The Bill, the Galactic Hero Series Critical Essays

Harry Harrison


(Critical Survey of Science Fiction and Fantasy)

The Bill, the Galactic Hero books are designed to poke fun at a number of aspects of both science fiction and reality. From the outset, the books were a satire of space opera, a subgenre of science fiction consisting of adventure stories set in futuristic worlds or on spaceships. Harrison himself wrote such novels, the most famous being his Stainless Steel Rat series (1961-1987), involving an interplanetary intelligence operative.

Sequels to the original Bill, the Galactic Hero satirized more recent science fiction. In The Planet of Bottled Brains, Bill is rescued by the ship Gumption, run by Captain Dirk and First Officer Splock, an obvious takeoff on the Star Trek television series. In the same book, a brave captain, Ham Duo, and his mate, Chewgumma, are parodies of the heroes of the film Star Wars (1977). Harrison even deliberately parodies his own work: Ottar, a character in a Drunkards and Flagons game (a parody of the game Dungeons and Dragons), is lifted directly from Harrison’s The Technicolor Time Machine (1967).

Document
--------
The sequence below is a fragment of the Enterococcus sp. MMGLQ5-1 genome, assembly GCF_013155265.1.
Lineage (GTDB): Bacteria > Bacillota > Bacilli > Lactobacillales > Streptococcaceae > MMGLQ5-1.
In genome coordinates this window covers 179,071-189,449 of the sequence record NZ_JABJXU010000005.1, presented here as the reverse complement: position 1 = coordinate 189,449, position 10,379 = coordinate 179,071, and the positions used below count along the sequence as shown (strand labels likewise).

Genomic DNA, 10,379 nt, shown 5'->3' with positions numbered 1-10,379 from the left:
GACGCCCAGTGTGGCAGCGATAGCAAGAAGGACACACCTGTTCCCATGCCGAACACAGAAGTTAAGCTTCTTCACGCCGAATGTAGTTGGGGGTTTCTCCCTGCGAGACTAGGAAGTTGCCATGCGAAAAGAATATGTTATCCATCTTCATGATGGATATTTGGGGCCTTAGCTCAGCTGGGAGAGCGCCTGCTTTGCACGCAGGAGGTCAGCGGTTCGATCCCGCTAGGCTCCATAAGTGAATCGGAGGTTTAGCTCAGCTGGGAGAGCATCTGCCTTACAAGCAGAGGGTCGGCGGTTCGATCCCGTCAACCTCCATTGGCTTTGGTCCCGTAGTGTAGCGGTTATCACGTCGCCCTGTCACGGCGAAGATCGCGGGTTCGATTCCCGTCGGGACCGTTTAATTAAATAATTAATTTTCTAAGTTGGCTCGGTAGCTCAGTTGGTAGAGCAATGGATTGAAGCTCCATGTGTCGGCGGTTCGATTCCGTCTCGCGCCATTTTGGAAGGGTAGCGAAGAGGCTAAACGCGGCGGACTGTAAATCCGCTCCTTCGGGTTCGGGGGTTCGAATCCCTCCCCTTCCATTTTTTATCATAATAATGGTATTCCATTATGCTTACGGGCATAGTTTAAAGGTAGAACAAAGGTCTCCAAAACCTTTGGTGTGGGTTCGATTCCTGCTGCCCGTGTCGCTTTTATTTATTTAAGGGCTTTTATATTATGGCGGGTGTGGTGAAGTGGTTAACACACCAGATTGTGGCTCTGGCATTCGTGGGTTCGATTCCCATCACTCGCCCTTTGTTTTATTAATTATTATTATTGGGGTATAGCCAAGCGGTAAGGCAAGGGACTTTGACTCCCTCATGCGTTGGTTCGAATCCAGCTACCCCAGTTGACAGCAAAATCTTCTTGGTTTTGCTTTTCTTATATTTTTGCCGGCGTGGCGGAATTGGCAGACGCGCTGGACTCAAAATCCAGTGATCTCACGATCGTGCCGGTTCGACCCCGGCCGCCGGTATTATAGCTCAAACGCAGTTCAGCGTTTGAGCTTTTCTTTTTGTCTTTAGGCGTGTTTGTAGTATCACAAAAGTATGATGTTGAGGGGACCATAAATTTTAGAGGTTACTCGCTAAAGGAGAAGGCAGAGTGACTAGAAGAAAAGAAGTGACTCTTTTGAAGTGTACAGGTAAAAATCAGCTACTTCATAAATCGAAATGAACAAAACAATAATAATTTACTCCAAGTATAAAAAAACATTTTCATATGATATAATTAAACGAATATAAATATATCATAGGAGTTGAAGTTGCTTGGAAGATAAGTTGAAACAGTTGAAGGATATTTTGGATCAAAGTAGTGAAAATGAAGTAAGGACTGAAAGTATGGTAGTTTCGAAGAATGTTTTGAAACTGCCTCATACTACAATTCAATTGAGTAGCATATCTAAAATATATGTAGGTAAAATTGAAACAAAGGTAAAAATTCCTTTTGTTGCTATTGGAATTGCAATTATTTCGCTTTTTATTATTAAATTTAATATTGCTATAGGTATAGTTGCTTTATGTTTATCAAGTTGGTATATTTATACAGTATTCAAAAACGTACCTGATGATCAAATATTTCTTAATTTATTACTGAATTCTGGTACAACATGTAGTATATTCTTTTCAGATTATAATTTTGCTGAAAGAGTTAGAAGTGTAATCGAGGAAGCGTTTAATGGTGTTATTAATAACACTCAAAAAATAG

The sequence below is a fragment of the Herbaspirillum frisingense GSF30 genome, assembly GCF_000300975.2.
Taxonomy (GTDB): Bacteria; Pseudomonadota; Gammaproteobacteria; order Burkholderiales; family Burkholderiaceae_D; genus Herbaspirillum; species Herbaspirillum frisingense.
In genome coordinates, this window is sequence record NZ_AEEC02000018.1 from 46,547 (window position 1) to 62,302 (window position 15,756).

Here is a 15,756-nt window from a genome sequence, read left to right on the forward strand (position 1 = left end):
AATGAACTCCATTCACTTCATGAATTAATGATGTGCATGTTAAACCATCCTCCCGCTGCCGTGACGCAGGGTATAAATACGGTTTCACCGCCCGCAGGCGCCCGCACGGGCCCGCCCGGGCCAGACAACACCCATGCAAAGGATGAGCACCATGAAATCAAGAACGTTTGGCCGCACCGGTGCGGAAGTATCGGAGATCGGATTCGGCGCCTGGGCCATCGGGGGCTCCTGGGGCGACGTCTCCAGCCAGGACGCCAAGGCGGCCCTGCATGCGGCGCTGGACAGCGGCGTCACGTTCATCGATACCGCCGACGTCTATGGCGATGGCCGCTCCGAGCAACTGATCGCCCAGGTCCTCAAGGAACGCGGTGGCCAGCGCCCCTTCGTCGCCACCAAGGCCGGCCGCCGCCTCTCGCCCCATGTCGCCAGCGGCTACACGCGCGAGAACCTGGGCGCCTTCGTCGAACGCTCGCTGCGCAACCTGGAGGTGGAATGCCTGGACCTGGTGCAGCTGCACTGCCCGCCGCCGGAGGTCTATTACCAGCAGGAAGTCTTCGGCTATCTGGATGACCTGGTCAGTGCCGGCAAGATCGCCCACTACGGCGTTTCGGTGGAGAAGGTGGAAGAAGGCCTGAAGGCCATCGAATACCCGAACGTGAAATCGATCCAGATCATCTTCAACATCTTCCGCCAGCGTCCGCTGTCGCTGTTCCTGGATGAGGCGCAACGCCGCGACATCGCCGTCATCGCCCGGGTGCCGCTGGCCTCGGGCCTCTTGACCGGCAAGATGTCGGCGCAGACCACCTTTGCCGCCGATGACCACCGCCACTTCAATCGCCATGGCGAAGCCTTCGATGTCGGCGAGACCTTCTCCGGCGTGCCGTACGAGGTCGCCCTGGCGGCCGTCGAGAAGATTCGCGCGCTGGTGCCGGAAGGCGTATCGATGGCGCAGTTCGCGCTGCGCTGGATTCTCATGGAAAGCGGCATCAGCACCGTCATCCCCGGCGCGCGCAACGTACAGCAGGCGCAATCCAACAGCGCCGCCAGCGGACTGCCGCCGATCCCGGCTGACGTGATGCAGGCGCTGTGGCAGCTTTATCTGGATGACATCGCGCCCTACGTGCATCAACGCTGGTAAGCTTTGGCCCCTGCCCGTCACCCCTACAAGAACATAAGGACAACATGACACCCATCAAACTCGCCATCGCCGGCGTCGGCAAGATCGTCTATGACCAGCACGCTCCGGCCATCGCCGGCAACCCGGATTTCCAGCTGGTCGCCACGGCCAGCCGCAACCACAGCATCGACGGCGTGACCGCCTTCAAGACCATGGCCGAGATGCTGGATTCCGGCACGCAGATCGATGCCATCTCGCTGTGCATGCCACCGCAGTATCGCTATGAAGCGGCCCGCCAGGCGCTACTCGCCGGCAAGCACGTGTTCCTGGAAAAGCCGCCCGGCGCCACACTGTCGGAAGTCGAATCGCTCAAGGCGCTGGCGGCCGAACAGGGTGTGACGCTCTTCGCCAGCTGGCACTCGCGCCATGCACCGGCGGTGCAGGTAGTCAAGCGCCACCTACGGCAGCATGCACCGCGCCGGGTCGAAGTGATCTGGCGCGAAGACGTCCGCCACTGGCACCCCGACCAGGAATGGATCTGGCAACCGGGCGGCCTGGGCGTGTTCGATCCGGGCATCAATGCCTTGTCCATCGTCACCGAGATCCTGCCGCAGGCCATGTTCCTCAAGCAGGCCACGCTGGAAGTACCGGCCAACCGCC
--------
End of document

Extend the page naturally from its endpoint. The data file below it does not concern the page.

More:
At another level, science fiction in general is satirized by the use of names that are ridiculous or clearly based either on reality and cultural icons or on other fiction. Deathwish Drang is a sadistic drill sergeant, Eager Beager is an insanely helpful recruit, and Rambette is a female warrior.

Harrison savages the military and political...

(The entire section is 571 words.)